“Forests for the Fish” restores cold water to restore brook trout in Massachusetts

The Deerfield River is one of the most important watersheds for wild brook trout, not just in Massachusetts but throughout the northeast.

A “brookie” in shallow water.

Wild brook trout, or “brookies” are what scientists call an “indicator species” because they require clean, cold water to thrive. If a stream has a healthy brook trout population, we know that other species such as insects and macroinvertebrates are also doing well. Unfortunately, the northeast has seen a sharp decline in wild brook trout populations due to warming water temperatures, drought, pollution and loss of habitat.

Wild brook trout depend on small headwater streams, forested banks that shade and cool the water, and a host of trees and snags in the streambed that create both deep pools and fast moving water. Without these conditions, wild brook trout are susceptible to a dramatic population decline. According to the National Wildlife Federation, “Coldwater fish are extremely sensitive to changes in water temperature. If the water stays too warm for too long, the river will no longer provide a suitable home for the fish.

Crowningshield Conservation Area

Fortunately for local brook trout, Massachusetts Woodlands Institute (MWI), Franklin Land Trust (FLT) and Trout Unlimited (TU) have formed a partnership with a goal of restoring wild brook trout habitat and creating a resilient refuge for cold water fish in the Deerfield River watershed.

The West Branch of the North River, in Heath Massachusetts, runs through FLT’s 114 acre Crowningshield Conservation Area. FLT acquired this stunning property in 2014 with the help of TU local and regional chapters and the MA Department of Fish and Game (MA DFG) in order to protect the West Branch designated by MA DFG as sensitive habitat.

Healthy tranquility.

Soon MWI, FLT and Trout Unlimited will be working in the river itself to provide more cover for fish, create more pools and riffles, and connect the river with historic flood plains. We’ll create conditions that help wild brook trout spawn, as well as have more insects to eat and deeper places in the river to hide in during the hot, dry months of summer.

Simply put, we will be making a mess, trying to replicate how nature would historically treat streams over time.

A healthy, natural wild stream would have a shallow channel that ribbons through the landscape. Large mature trees growing on the stream bank would naturally fall into its path, creating cover, disruption, and retention of gravel and sediment. Healthy streams are a lovely, dynamic mess whose shallow channels quickly breach its banks and inundate its forested flood plains when powerful storms hit, acting as a relief valve in such events, dissipating the storm’s power.

How does one make a beautiful mess without making a MESS? Carefully. To do this, we’ll actually place logs and whole trees right in the river. We will work only during low-flow periods of the year and obey all regulations protecting stream and river health. A local forestry operator will carefully place what is called “large wood” in the river to mimic the natural process of trees falling into rivers.

Fishing the West Branch of the North River at Crowningshield Conservation Area.

All of this work will be done as a demonstration and learning laboratory that will create lessons for others who want to improve habitat in rivers. Most land along streams and waterways is privately owned. To help landowners steward our cold water resources, MWI, FLT and TU are developing a “Forests for the Fish Toolkit,” based on the work at Crowningshield Conservation Area.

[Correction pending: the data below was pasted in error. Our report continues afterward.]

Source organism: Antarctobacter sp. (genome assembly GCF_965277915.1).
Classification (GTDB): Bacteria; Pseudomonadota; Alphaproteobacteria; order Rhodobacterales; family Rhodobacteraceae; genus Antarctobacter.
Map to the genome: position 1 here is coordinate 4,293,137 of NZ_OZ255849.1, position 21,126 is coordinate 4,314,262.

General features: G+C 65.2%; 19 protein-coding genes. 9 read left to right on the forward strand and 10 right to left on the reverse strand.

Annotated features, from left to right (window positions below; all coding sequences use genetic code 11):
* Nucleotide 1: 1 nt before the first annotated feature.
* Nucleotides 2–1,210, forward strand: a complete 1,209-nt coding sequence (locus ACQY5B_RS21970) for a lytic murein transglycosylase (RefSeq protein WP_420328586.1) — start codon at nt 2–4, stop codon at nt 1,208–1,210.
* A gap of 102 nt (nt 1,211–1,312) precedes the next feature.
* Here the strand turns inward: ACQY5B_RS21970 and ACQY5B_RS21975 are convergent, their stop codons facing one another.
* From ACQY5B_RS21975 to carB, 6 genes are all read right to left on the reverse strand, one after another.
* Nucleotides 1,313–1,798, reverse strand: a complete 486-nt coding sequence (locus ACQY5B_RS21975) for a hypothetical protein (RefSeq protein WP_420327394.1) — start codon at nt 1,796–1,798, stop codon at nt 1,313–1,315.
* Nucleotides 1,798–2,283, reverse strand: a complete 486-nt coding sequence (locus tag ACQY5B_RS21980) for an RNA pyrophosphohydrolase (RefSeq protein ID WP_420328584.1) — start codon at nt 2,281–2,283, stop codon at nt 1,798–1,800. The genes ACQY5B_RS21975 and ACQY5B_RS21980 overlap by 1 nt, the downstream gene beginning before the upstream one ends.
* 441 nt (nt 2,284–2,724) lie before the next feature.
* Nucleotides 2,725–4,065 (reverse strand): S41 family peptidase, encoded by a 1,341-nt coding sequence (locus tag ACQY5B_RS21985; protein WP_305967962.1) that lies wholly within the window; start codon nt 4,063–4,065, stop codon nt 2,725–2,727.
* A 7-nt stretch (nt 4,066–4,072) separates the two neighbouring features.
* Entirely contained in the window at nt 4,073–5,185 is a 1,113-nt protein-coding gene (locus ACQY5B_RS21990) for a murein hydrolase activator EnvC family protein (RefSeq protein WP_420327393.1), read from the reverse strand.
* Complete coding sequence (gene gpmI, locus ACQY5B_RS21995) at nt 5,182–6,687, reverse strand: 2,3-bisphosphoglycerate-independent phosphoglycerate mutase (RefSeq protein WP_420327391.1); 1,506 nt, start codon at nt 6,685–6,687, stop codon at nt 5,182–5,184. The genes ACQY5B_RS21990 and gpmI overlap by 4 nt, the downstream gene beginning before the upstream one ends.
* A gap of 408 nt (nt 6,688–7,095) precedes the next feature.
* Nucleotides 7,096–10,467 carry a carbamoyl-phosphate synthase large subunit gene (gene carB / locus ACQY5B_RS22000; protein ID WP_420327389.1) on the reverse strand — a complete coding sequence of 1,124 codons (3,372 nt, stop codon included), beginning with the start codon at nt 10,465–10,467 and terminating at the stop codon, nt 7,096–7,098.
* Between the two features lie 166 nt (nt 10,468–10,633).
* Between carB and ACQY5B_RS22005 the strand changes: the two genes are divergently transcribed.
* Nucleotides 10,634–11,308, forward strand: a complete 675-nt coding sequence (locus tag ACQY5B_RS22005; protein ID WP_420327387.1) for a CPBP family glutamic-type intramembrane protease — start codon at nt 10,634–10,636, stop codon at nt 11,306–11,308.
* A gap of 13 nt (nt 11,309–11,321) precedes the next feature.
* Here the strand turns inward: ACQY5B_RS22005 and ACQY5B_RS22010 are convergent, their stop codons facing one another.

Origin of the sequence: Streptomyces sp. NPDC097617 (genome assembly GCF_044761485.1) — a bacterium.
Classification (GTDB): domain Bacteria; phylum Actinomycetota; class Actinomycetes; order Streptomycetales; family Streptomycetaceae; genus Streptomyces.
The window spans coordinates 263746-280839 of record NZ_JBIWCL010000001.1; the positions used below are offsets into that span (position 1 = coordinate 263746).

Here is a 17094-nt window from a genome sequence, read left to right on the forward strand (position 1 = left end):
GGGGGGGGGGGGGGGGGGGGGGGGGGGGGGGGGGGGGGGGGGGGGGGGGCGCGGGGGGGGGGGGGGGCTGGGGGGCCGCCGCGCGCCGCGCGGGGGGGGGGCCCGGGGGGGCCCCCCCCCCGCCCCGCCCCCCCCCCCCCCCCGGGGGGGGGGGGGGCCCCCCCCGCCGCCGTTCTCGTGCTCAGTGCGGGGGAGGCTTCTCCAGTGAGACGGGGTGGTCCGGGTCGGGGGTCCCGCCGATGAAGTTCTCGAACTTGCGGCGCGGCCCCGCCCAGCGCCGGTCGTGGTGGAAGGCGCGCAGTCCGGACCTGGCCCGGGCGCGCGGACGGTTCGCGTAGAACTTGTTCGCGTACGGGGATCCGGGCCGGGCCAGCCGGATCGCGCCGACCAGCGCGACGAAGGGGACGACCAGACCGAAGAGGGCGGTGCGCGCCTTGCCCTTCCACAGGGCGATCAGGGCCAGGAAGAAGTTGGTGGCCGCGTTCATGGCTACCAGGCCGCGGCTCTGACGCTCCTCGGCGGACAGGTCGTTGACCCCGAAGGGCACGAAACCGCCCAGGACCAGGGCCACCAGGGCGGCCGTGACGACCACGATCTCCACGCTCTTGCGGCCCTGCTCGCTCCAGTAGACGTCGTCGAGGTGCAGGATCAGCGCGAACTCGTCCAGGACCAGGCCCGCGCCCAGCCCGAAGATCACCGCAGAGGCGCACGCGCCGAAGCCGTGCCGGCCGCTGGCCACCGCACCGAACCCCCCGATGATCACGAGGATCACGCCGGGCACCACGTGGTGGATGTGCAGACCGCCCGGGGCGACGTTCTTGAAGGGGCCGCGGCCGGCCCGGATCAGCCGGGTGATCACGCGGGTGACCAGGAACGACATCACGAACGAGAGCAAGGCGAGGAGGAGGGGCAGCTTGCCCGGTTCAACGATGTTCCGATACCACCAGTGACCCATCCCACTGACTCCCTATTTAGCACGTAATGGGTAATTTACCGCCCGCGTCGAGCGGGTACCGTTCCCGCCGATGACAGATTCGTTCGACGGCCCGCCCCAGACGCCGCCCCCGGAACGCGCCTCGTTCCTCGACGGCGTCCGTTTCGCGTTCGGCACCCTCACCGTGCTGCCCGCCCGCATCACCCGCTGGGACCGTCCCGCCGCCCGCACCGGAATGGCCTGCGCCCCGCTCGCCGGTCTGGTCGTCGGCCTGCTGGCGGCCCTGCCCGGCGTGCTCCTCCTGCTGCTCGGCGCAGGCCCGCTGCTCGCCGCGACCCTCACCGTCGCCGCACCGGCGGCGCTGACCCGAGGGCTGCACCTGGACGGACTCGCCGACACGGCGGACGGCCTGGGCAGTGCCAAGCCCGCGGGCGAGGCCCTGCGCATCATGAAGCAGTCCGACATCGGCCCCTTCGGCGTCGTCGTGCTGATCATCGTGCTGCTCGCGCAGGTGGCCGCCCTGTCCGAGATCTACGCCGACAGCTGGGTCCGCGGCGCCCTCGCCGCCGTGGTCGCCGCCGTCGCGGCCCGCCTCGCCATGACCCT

This will help landowners and land managers recognize cold water fish streams, learn what fish, insects , birds and mammals benefit from it, and know how to work with professionals and local regulators to make their cold water streams vibrant and resilient.

A view of the West Branch.

With more powerful storms and droughts likely heading our way, the lessons we are gathering at Crowningshield will be more valuable than ever. Thanks to your support and involvement, fish and other species that depend on these cold water streams will find refuge in the Deerfield River watershed.

Forests for the Fish is an innovative fisheries management pilot project, modeled after the success of the Vermont and Massachusetts Foresters for the Birds program, which has been implemented across the north east region. This project is designed to enhance stream connectivity in the Deerfield River Watershed to provide habitat for cold water fish such as native brook trout which are experiencing habitat loss at an alarming rate.

The goals of the Forests for the Fish project are to:

  • Enhance in-stream habitat conditions and stream connectivity for native cold water fish in the Deerfield River Watershed;
  • Provide high-quality education and riparian forest management tools for landowners and land management professionals;
  • Provide climate change adaptive stream management techniques to community members which increase resilience of built infrastructure;
  • Support economic viability of forest and stream related businesses in our region.

All photos courtesy of Franklin Land Trust.

NOTE: This article originally appeared in the Spring 2017 newsletter of the Franklin Land Trust. Reprinted by permission.

Download Spring 2017 newsletter to see original article.

See more information on the Forests for the Fish Toolkit.

See more info on the Crowningshield Conservation Area.

Read the win-win-win story of how the Crowngshield Farm became a conservation and restoration area.

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